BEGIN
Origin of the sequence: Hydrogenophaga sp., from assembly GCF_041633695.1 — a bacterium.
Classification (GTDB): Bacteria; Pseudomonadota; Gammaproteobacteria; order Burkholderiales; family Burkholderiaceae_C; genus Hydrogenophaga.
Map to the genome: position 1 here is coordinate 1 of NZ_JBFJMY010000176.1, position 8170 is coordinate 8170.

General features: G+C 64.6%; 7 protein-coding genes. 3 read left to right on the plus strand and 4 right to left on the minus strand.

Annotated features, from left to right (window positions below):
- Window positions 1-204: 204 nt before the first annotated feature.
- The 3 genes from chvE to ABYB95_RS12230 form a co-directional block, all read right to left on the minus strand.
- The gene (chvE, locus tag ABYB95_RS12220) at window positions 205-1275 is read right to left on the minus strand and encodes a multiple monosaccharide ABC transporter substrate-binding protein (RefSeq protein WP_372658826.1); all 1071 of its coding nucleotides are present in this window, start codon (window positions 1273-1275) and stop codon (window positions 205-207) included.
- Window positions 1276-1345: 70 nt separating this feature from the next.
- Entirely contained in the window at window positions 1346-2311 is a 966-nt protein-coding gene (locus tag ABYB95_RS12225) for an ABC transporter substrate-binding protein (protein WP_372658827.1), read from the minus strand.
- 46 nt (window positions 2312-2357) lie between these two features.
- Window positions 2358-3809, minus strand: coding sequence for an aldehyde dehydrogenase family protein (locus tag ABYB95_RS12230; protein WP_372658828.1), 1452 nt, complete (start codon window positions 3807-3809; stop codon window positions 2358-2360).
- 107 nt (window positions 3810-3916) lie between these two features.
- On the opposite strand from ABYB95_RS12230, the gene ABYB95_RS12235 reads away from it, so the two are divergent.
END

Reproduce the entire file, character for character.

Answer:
Origin of the sequence: Hydrogenophaga sp., from assembly GCF_041633695.1 — a bacterium.
Classification (GTDB): Bacteria; Pseudomonadota; Gammaproteobacteria; order Burkholderiales; family Burkholderiaceae_C; genus Hydrogenophaga.
Map to the genome: position 1 here is coordinate 1 of NZ_JBFJMY010000176.1, position 8170 is coordinate 8170.

General features: G+C 64.6%; 7 protein-coding genes. 3 read left to right on the plus strand and 4 right to left on the minus strand.

Annotated features, from left to right (window positions below):
- Window positions 1-204: 204 nt before the first annotated feature.
- The 3 genes from chvE to ABYB95_RS12230 form a co-directional block, all read right to left on the minus strand.
- The gene (chvE, locus tag ABYB95_RS12220) at window positions 205-1275 is read right to left on the minus strand and encodes a multiple monosaccharide ABC transporter substrate-binding protein (RefSeq protein WP_372658826.1); all 1071 of its coding nucleotides are present in this window, start codon (window positions 1273-1275) and stop codon (window positions 205-207) included.
- Window positions 1276-1345: 70 nt separating this feature from the next.
- Entirely contained in the window at window positions 1346-2311 is a 966-nt protein-coding gene (locus tag ABYB95_RS12225) for an ABC transporter substrate-binding protein (protein WP_372658827.1), read from the minus strand.
- 46 nt (window positions 2312-2357) lie between these two features.
- Window positions 2358-3809, minus strand: coding sequence for an aldehyde dehydrogenase family protein (locus tag ABYB95_RS12230; protein WP_372658828.1), 1452 nt, complete (start codon window positions 3807-3809; stop codon window positions 2358-2360).
- 107 nt (window positions 3810-3916) lie between these two features.
- On the opposite strand from ABYB95_RS12230, the gene ABYB95_RS12235 reads away from it, so the two are divergent.